A Forgotten Hero Thomas Hawksley (1807–1893)

Dec. 1, 2007
The founder of global environmental services firm MWH – whose roots are in his pioneering engineering practice begun in England in 1844 – and who advanced the cause of proper water supplies and sanitation in the 19th century is recognized 200 years after his birth.

The founder of global environmental services firm MWH – whose roots are in his pioneering engineering practice begun in England in 1844 – and who advanced the cause of proper water supplies and sanitation in the 19th century is recognized 200 years after his birth.

December marks the end of the bicentenary year of the birth of renowned civil engineer Thomas Hawksley, one of the greatest 19th century water engineers. In his lifetime, he achieved international recognition for developing the first pressurised clean water supply available at the turn of a tap. This system saved countless lives when cholera struck Great Britain in 1848–9 and is one of the reasons the country’s health and prosperity accelerated ahead of many others in the following decades. He received knighthoods and tributes from Sweden, Denmark, Brazil and other grateful countries for solving their water problems, as well as honours from industry peers who elected him president of the Institute of Civil Engineers (ICE). Despite a career of achievement and social change and although many of the waterworks he created are still in use as forerunners of today’s modern water supply systems, he’s now largely unknown and forgotten.

To remedy this, presented here are research and interviews with Tony Keyworth, branch chairman of CIWEM – East Midlands, who is in the process of co–writing a book about this talented engineer, as well as Ken Farrer, vice chairman of MWH – a leading service provider in the water industry that Hawksley helped to found.

From humble beginnings

“Thomas Hawksley was born the son of a manufacturer in Arnold near Nottingham on 12 July 1807. He received a basic education at the Nottingham Grammar School before leaving at 15 to join architect Edward Staveley the Corporation as a surveyor. A highly talented mathematician, he was also, like most engineers, more interested in doing and was largely self–taught. At the age of 23, he was appointed as Engineer to the Trent Water Company and built a waterworks near Trent Bridge in Nottingham. The water was obtained by filtration through the sands and gravels and pumped to the town to a reservoir from which he installed an extensive distribution system”, explains Keyworth.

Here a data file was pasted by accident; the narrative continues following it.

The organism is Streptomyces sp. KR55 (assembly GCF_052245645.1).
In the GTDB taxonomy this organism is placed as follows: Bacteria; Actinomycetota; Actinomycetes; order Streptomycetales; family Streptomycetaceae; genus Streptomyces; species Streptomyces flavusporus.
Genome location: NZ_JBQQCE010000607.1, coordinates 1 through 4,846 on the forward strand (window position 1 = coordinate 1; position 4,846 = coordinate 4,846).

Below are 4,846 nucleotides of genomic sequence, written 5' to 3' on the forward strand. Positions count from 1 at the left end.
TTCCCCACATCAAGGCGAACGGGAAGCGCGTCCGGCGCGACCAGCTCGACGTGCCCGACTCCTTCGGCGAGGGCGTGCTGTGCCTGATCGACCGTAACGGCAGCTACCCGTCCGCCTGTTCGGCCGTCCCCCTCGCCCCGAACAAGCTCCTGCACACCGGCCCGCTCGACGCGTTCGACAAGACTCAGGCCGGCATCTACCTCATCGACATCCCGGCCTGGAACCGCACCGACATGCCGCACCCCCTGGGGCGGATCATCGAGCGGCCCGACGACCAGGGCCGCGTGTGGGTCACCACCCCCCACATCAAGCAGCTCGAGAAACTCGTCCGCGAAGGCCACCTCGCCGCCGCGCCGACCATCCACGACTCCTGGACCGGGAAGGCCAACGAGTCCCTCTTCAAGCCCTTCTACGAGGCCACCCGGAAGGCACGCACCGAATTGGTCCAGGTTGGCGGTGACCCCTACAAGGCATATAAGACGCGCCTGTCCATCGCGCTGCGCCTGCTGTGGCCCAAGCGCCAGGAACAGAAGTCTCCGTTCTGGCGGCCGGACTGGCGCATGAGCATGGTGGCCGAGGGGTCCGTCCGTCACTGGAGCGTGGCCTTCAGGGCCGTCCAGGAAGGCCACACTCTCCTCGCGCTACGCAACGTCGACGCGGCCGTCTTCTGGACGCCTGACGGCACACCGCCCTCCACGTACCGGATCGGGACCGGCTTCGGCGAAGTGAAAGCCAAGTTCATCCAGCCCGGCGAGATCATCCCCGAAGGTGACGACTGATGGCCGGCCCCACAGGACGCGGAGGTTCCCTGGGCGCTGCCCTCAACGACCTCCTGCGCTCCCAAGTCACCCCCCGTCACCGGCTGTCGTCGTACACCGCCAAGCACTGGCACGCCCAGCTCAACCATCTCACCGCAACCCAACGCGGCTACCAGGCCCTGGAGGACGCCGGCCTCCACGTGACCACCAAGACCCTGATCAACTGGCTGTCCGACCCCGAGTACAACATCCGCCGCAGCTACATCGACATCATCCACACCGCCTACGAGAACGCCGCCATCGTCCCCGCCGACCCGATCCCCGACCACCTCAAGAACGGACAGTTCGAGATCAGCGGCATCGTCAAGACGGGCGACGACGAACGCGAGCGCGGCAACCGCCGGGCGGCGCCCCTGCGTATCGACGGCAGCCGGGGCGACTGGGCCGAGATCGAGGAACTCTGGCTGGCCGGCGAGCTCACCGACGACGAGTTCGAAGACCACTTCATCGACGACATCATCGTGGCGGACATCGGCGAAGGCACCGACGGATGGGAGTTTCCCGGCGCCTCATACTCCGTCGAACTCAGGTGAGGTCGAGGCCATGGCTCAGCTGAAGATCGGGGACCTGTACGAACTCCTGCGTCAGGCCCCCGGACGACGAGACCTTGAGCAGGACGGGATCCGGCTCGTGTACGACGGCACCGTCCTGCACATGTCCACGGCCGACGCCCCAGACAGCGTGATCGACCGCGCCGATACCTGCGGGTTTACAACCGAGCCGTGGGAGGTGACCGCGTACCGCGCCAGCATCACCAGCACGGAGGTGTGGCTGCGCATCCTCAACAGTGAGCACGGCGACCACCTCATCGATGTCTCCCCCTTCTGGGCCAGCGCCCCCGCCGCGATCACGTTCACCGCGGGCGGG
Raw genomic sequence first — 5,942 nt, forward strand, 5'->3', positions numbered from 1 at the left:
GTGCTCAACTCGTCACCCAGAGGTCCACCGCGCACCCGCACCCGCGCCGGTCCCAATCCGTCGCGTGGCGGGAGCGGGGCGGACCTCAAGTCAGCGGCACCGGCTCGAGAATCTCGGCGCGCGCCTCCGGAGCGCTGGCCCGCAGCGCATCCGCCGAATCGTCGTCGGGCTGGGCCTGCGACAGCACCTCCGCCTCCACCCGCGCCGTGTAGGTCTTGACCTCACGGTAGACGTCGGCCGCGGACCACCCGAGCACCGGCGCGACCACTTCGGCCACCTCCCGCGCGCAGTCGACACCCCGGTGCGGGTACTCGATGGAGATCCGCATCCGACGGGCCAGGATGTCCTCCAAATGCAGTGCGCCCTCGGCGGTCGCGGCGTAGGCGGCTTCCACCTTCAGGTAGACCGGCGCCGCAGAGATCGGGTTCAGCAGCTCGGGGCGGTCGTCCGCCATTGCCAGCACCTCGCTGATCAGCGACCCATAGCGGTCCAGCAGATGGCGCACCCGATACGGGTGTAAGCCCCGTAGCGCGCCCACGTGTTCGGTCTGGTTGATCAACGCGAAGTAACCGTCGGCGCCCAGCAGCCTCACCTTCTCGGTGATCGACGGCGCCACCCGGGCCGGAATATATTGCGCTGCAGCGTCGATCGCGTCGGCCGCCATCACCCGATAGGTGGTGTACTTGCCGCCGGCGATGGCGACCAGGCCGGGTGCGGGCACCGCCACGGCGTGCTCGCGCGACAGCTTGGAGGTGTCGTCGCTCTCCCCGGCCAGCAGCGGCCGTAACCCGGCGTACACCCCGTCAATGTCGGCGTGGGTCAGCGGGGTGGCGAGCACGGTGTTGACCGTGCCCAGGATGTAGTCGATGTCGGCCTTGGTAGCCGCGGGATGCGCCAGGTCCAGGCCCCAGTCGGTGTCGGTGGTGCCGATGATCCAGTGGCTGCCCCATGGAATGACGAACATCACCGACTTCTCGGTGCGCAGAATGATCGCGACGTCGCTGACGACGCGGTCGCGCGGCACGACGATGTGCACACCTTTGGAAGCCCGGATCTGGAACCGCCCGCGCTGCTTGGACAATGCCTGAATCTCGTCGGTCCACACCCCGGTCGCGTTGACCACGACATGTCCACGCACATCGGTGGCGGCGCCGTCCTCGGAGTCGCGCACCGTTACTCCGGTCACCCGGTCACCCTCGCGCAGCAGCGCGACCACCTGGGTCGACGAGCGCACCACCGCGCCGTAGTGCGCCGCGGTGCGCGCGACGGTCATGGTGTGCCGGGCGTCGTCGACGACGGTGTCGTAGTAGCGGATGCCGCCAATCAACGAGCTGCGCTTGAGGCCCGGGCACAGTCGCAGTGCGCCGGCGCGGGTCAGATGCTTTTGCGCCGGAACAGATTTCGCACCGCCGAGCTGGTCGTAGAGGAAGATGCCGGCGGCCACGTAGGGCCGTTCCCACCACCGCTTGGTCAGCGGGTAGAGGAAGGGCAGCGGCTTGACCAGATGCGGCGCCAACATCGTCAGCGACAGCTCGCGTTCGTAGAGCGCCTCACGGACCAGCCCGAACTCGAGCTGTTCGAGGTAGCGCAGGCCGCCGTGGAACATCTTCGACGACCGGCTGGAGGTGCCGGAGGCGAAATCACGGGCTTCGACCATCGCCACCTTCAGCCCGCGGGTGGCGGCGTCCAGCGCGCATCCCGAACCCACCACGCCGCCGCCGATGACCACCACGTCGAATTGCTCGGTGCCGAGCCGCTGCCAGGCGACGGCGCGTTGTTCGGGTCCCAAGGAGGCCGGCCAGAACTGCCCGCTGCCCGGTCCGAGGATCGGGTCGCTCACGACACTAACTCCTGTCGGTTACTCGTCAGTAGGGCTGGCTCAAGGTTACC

Rivington Reservoir
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Water supply and distribution are probably the most important of Hawksley’s gifts to the nation. A stickler for calculations prepared with mathematical precision, whether he was using gathering grounds or pumping systems, he acquired a considerable reputation as a hydraulic engineer creating waterworks all over the country. In regard to the quality of the water, he insisted on “wholesomeness” and what he called “practical purity”. This meant that, although he obtained the best chemical support available, he had no time for those that objected to “a millionth of a grain of inoffensive matter per gallon of water”. This led him in many cases to recommend that rivers were the natural and proper source of supplies – for example, he insisted on the Trent in Nottingham and the Thames in London. The vast scientific knowledge and experience he built up gave great confidence to his clients

Papplewick pumping station
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Through his ingenuity, Nottingham became the first of many places in the world to benefit from a pressurised supply of water available by the turn of a tap 24 hours a day. This system, universal today, was then considered unachievable due to difficulties of designing pipes and fittings that didn’t leak away the water. His redesigned screw–down tap eliminated premature wear and water hammer pressures that were a feature of the old quarter–turn cocks. Keyworth pointed out: Hawksley’s pressurised system saved huge numbers of people when a cholera epidemic struck the country in 1848–9 – with Nottingham actually escaping the infection. In an earlier outbreak in 1832, he designed a cholera hospital, laying on a water supply and even attending the sick.

Thomas Hawksley
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In addition to his many years of service to water companies, he was known for his pioneering work in gas engineering and being a strong voice for social reform. He was engineer to the Nottingham Gaslight & Coke Company, building three large gasworks in Nottingham that operated until the mid–20th century. His gas engineering skills were employed in several major cities worldwide.

Hawksley revolutionised mains drainage, including collection and disposal of sewage in major conurbations such as Birmingham, Worcester, Herford, Windsor, Whitehaven, Aylesbury and London. He strongly advocated chemical treatment of sewage so it might be rendered harmless before being discharged into rivers. He foresaw difficulties sanitary arrangements of large towns would produce. At that time, most towns were grossly overcrowded as people came seeking work at factories and mines. In Nottingham, housing standards were particularly poor, with inadequate sanitary facilities. Recognising that building better housing was being frustrated by refusal of the freemen and burgesses to allow the common land around the town to be built on, Hawksley led a group that forced through a parliamentary bill.